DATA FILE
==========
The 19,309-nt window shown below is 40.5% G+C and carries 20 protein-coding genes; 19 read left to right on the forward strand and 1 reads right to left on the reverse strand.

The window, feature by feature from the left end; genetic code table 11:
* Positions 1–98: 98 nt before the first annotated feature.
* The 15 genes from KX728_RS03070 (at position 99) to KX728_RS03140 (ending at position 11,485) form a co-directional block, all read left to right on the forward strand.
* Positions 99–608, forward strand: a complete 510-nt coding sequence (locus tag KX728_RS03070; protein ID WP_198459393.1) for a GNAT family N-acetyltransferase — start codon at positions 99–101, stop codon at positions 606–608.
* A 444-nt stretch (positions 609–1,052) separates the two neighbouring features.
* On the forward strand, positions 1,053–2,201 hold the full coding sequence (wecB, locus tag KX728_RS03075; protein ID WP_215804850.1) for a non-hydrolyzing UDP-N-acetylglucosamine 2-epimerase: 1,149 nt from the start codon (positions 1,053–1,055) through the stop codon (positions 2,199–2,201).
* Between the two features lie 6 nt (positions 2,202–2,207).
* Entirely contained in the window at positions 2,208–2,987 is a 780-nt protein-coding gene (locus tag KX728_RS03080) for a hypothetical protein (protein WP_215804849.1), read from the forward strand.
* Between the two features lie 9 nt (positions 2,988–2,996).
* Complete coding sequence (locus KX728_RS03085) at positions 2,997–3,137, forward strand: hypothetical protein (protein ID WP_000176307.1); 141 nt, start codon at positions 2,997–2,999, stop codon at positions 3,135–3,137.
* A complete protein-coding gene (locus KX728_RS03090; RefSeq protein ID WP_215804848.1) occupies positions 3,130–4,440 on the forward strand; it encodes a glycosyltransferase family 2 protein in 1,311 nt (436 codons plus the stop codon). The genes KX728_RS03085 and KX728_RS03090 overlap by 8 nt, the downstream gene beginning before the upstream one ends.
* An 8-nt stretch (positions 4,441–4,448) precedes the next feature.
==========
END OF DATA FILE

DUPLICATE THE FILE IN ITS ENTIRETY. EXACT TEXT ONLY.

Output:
The 19,309-nt window shown below is 40.5% G+C and carries 20 protein-coding genes; 19 read left to right on the forward strand and 1 reads right to left on the reverse strand.

The window, feature by feature from the left end; genetic code table 11:
* Positions 1–98: 98 nt before the first annotated feature.
* The 15 genes from KX728_RS03070 (at position 99) to KX728_RS03140 (ending at position 11,485) form a co-directional block, all read left to right on the forward strand.
* Positions 99–608, forward strand: a complete 510-nt coding sequence (locus tag KX728_RS03070; protein ID WP_198459393.1) for a GNAT family N-acetyltransferase — start codon at positions 99–101, stop codon at positions 606–608.
* A 444-nt stretch (positions 609–1,052) separates the two neighbouring features.
* On the forward strand, positions 1,053–2,201 hold the full coding sequence (wecB, locus tag KX728_RS03075; protein ID WP_215804850.1) for a non-hydrolyzing UDP-N-acetylglucosamine 2-epimerase: 1,149 nt from the start codon (positions 1,053–1,055) through the stop codon (positions 2,199–2,201).
* Between the two features lie 6 nt (positions 2,202–2,207).
* Entirely contained in the window at positions 2,208–2,987 is a 780-nt protein-coding gene (locus tag KX728_RS03080) for a hypothetical protein (protein WP_215804849.1), read from the forward strand.
* Between the two features lie 9 nt (positions 2,988–2,996).
* Complete coding sequence (locus KX728_RS03085) at positions 2,997–3,137, forward strand: hypothetical protein (protein ID WP_000176307.1); 141 nt, start codon at positions 2,997–2,999, stop codon at positions 3,135–3,137.
* A complete protein-coding gene (locus KX728_RS03090; RefSeq protein ID WP_215804848.1) occupies positions 3,130–4,440 on the forward strand; it encodes a glycosyltransferase family 2 protein in 1,311 nt (436 codons plus the stop codon). The genes KX728_RS03085 and KX728_RS03090 overlap by 8 nt, the downstream gene beginning before the upstream one ends.
* An 8-nt stretch (positions 4,441–4,448) precedes the next feature.